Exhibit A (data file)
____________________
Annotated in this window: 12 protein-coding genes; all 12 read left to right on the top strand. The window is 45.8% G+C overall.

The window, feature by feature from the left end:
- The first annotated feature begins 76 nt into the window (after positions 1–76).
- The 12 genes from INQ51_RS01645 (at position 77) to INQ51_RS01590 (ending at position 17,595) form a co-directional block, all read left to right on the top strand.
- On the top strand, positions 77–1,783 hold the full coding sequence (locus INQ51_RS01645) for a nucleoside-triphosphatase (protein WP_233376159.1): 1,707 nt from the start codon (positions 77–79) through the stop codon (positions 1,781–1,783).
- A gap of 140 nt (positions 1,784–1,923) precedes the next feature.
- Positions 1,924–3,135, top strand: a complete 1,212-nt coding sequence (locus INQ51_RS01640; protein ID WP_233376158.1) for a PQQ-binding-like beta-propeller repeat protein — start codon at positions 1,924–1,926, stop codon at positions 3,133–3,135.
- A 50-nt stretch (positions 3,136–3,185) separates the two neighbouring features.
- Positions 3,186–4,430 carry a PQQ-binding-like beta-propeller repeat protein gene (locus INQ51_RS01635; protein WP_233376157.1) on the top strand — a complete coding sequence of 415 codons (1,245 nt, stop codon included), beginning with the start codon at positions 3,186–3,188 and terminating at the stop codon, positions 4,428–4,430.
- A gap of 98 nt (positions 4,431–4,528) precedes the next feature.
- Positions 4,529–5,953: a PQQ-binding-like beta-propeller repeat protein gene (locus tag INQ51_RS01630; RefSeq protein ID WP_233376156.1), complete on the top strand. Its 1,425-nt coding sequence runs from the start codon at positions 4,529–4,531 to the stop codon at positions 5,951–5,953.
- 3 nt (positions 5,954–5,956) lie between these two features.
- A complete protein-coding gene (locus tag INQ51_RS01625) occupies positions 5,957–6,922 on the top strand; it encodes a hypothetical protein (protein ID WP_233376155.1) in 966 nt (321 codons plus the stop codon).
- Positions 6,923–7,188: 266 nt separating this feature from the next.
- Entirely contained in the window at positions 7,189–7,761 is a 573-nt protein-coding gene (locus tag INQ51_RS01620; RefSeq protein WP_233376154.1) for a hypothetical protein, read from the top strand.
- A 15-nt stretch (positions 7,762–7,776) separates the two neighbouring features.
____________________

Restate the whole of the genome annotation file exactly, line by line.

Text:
Annotated in this window: 12 protein-coding genes; all 12 read left to right on the top strand. The window is 45.8% G+C overall.

The window, feature by feature from the left end:
- The first annotated feature begins 76 nt into the window (after positions 1–76).
- The 12 genes from INQ51_RS01645 (at position 77) to INQ51_RS01590 (ending at position 17,595) form a co-directional block, all read left to right on the top strand.
- On the top strand, positions 77–1,783 hold the full coding sequence (locus INQ51_RS01645) for a nucleoside-triphosphatase (protein WP_233376159.1): 1,707 nt from the start codon (positions 77–79) through the stop codon (positions 1,781–1,783).
- A gap of 140 nt (positions 1,784–1,923) precedes the next feature.
- Positions 1,924–3,135, top strand: a complete 1,212-nt coding sequence (locus INQ51_RS01640; protein ID WP_233376158.1) for a PQQ-binding-like beta-propeller repeat protein — start codon at positions 1,924–1,926, stop codon at positions 3,133–3,135.
- A 50-nt stretch (positions 3,136–3,185) separates the two neighbouring features.
- Positions 3,186–4,430 carry a PQQ-binding-like beta-propeller repeat protein gene (locus INQ51_RS01635; protein WP_233376157.1) on the top strand — a complete coding sequence of 415 codons (1,245 nt, stop codon included), beginning with the start codon at positions 3,186–3,188 and terminating at the stop codon, positions 4,428–4,430.
- A gap of 98 nt (positions 4,431–4,528) precedes the next feature.
- Positions 4,529–5,953: a PQQ-binding-like beta-propeller repeat protein gene (locus tag INQ51_RS01630; RefSeq protein ID WP_233376156.1), complete on the top strand. Its 1,425-nt coding sequence runs from the start codon at positions 4,529–4,531 to the stop codon at positions 5,951–5,953.
- 3 nt (positions 5,954–5,956) lie between these two features.
- A complete protein-coding gene (locus tag INQ51_RS01625) occupies positions 5,957–6,922 on the top strand; it encodes a hypothetical protein (protein ID WP_233376155.1) in 966 nt (321 codons plus the stop codon).
- Positions 6,923–7,188: 266 nt separating this feature from the next.
- Entirely contained in the window at positions 7,189–7,761 is a 573-nt protein-coding gene (locus tag INQ51_RS01620; RefSeq protein WP_233376154.1) for a hypothetical protein, read from the top strand.
- A 15-nt stretch (positions 7,762–7,776) separates the two neighbouring features.